Date: Sep 29, 2017 1:38 AM
Subject: Re: Learn what it means for concepts to be well defined.

>Of course there is dimwit. There are MANY ill-formed concepts in mainstream mythmatics.

You being unable to understand it does not make it ill-formed.

>No you can't!

Read up on the axiomatic method and come back.

>You can "prove" things about a unicorn which are absolute bullshit.

Depends on how you mean, in real life you cannot prove anything, only demonstrate it. In mathematics you can prove that in the logical sense things must exist, must be the case etc. That is all mathematics care about, not reality.

>Of course it does idiot!! It fails the first John Gabriel test for well formedness. Chuckle.

You are quite juvenile for writing in "chuckle", like if you were actually seeing us face to face. You wouldn't be nearly as cocky then for starters because you know, no matter what, your attitude would quickly result in your nose turning back to poke your brain.

As for your "test", no one cares about what "test" a delusional bastard comes up with to jerk of his own ego.

>You cannot define infinity in any well-formed way.

They have, read up on axiom of infinity, it is a simple first order logic stated axiom. It cannot be more well-formed than written in first order logic. For your "well-formed", lets check shall we?

>Here are my four essential requirements for any concept to be well defined:

YOUR four essential requirements, that means it is a "who cares" issue right of the bat. No one cares what a delusional bastard thinks.

1: You are wrong, experts all know what it means at the definitional level so your example is fundamentally flawed to begin with. Just because you are unable to understand colloquialism, linguistic shortcuts etc, doesn't mean that they don't understand what is really meant. In mathematics shortcuts are often taken when the the formality has been done and dealt with because, while the formal definitions are neccisery, they are often extremely cumbersome to actually work with and gets annoying quickly so shortcuts are made. After that your example continuous because what students, who do not know the construction amongst many other things, think is irrelevant to even your point.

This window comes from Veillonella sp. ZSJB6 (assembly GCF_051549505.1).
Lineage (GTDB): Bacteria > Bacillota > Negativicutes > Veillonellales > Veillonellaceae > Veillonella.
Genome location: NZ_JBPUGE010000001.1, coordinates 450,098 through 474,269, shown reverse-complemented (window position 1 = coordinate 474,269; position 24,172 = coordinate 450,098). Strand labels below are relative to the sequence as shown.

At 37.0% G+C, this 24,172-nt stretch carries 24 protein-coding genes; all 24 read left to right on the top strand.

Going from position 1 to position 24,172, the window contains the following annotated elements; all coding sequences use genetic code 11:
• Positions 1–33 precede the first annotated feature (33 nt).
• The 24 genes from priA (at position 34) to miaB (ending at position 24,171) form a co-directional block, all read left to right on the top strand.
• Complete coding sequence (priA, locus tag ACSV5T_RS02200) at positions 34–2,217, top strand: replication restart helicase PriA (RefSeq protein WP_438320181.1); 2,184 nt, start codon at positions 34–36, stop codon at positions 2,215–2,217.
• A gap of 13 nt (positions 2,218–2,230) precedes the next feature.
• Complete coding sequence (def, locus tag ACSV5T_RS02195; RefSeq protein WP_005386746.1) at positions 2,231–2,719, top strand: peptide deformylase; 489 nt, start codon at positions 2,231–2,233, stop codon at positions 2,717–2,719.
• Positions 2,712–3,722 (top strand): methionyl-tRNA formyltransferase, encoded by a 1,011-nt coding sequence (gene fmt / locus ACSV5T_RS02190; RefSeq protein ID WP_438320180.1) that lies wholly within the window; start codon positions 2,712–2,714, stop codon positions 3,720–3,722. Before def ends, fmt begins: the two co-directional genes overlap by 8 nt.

2: Not having property X, is a property to be had.

3: The only one that mathematics agree on

4: This is where you are doing a huge assumption in both philosophy and mathematics that is unwarrented. Not all share Platonism and there is no reason to necciserily do it. Your example of a circle is fundamentally flawed as well as you are assuming a 2D space with a standard euclidean metric, which may, or may NOT, be shared by other forms of life that for various reasons may percieve things entirely differently.

Just to go on some of your idiocies.